In Wilderness Empire, Allen W. Eckert has given a sweeping and thorough look into the lives of key decision makers and the pivotal events leading up to and including the French and Indian War. Through Eckert’s educated insight, the reader is able to enjoy a look into a distant way of life made edifying through his portrayal of historical figures. Following the lives of William Johnson and his friend Tiyanoga, a powerful leader of The Six Nations, the reader is able to better understand a way of life that has long since been eradicated. Eckert provides portraits of the Ottawa warrior Pontiac and various French and English political leaders of this period. The reader recognizes and enjoys the appearance of a young George Washington and Ben Franklin.
Eckert records the early life of the characters William Johnson and Pontiac. Through this glimpse of such different and simple beginnings, the reader has a better understanding of the scale of change that took place during this time in history. Johnson, born a poor Irish Catholic, is given the opportunity to come to the colonies where he became a wealthy land owner and a successful businessman. Johnson, who was known among the Indian tribes as a man of clear sight and honesty, developed a deep relationship with Tiyanoga, a principal chief among the Mohawks. Through this bond with Tiyanoga, Johnson gained knowledge of native culture that gave him strong political influence with the Indian League of Nations, also called the Iroquois League or The Six Nations. As Pontiac grew to manhood in a culture that is foreign to most modern readers, he became a formidable leader among his people as the Ottawa war chief.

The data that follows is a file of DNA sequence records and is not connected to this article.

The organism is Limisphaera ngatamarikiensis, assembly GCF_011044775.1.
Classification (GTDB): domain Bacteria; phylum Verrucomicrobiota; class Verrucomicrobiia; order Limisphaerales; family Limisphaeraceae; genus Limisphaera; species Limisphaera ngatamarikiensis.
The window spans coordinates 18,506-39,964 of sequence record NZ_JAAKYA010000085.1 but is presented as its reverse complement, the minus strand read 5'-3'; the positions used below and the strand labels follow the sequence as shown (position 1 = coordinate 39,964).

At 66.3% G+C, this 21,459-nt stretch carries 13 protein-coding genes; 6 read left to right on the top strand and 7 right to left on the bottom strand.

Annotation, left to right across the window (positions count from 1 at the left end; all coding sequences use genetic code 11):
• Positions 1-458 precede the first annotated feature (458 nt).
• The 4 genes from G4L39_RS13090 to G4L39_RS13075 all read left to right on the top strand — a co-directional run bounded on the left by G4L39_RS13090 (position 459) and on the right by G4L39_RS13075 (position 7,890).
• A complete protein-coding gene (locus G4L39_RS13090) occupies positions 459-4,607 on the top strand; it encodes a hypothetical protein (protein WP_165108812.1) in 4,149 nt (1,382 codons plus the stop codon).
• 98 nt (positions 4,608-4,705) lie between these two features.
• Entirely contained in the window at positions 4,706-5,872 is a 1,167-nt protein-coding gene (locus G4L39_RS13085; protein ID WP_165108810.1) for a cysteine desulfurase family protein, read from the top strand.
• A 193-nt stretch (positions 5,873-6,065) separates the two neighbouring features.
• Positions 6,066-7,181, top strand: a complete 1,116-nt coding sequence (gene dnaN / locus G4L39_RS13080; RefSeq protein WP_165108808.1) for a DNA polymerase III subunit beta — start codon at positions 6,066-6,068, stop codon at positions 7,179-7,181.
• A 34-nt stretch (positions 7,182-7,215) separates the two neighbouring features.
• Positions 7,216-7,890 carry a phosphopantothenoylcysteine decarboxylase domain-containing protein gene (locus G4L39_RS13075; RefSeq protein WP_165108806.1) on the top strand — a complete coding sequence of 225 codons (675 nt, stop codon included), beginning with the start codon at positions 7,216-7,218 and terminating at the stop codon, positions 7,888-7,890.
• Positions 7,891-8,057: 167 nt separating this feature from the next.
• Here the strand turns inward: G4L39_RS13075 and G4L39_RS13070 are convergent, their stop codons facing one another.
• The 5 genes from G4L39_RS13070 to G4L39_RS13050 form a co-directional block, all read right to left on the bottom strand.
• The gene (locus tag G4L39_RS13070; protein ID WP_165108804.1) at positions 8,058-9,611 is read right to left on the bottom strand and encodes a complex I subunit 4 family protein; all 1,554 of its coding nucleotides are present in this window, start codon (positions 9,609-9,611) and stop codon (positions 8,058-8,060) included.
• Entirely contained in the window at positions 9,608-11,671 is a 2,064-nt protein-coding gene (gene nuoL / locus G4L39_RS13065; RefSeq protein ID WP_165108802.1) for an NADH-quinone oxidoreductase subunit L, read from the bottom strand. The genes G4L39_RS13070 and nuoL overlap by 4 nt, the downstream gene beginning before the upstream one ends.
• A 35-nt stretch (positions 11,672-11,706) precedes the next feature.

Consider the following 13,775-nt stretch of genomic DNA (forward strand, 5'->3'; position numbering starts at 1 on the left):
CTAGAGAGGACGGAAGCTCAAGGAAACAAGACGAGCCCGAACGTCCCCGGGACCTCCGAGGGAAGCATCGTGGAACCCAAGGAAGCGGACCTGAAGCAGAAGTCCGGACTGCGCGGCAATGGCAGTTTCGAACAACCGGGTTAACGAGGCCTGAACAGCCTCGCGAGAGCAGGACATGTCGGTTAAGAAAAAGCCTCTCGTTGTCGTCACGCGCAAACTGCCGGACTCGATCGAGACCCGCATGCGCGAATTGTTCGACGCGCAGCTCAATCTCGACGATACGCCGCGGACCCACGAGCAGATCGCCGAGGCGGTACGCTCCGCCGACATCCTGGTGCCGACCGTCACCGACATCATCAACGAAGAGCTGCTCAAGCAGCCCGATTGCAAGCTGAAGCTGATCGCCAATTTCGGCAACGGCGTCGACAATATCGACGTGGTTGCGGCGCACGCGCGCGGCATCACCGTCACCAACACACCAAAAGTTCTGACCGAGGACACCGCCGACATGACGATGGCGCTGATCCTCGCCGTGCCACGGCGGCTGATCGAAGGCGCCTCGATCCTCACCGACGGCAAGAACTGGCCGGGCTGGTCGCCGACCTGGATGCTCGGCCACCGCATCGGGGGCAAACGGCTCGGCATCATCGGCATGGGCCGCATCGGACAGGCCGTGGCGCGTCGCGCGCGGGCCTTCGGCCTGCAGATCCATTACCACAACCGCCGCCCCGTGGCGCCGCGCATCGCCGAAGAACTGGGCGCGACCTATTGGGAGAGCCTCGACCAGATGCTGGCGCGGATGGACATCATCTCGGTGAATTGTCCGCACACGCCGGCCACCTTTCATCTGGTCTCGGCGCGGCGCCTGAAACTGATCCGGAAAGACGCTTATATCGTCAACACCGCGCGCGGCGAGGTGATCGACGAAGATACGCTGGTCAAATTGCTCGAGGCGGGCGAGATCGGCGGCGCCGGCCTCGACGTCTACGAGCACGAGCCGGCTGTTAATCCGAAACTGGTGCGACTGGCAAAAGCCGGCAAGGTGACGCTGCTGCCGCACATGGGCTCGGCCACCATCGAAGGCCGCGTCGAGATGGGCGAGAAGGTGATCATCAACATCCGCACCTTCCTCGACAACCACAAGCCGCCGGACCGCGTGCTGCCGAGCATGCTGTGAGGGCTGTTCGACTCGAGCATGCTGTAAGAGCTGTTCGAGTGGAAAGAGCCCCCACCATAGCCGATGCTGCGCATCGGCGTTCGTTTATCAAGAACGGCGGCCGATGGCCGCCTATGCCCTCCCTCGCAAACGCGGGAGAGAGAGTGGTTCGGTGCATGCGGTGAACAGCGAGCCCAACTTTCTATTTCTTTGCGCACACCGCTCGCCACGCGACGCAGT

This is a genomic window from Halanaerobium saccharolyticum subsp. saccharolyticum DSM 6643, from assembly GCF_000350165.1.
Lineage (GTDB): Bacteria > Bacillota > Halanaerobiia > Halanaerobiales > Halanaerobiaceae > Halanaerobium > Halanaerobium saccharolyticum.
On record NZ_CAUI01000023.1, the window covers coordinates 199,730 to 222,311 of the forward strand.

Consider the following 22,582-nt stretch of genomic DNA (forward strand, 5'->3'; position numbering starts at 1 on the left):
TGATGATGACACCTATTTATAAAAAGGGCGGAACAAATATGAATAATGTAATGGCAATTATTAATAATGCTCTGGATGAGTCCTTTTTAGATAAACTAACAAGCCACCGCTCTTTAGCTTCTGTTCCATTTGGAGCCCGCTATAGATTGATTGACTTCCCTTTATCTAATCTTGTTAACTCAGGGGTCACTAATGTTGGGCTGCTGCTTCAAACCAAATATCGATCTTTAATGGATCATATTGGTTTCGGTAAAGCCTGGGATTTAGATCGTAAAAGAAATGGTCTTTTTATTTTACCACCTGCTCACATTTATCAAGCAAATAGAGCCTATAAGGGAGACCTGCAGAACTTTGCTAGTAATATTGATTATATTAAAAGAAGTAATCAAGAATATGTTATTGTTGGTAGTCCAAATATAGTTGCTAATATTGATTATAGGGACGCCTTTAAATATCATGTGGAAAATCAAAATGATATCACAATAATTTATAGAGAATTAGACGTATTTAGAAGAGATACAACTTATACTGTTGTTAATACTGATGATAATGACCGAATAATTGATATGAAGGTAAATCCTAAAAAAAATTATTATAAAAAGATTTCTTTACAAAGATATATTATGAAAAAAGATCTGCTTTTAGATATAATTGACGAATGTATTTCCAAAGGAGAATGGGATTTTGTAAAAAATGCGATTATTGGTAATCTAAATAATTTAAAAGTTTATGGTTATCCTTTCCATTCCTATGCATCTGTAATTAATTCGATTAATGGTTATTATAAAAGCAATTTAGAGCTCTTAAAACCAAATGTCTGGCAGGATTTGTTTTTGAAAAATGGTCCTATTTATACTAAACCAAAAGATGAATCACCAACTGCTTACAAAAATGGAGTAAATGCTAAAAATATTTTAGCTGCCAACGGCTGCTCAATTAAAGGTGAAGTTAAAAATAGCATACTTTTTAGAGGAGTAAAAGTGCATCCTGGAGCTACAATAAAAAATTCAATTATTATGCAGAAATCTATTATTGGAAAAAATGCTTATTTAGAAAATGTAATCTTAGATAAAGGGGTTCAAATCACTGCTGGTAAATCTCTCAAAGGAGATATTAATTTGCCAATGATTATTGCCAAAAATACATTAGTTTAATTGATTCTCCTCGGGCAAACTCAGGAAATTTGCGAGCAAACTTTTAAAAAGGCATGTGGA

Wilderness Empire chronicles the relationship of the Iroquois League with the French and the English. As the tensions between the European powers grew, the Indians were courted by emissaries from both countries. The reader is provided with an astute portrayal of the corrupt political systems that were used to both influence and prejudice the Native Americans, even to the extent of conversion of the Indian tribes by the French to a bastardized version of the Catholic faith. With this perspective, readers are offered an understanding of the strength of the Native American people as a warring force in this conflict. The English and the French both knew that they would be defeated if their political opponents could win the support of the tribes.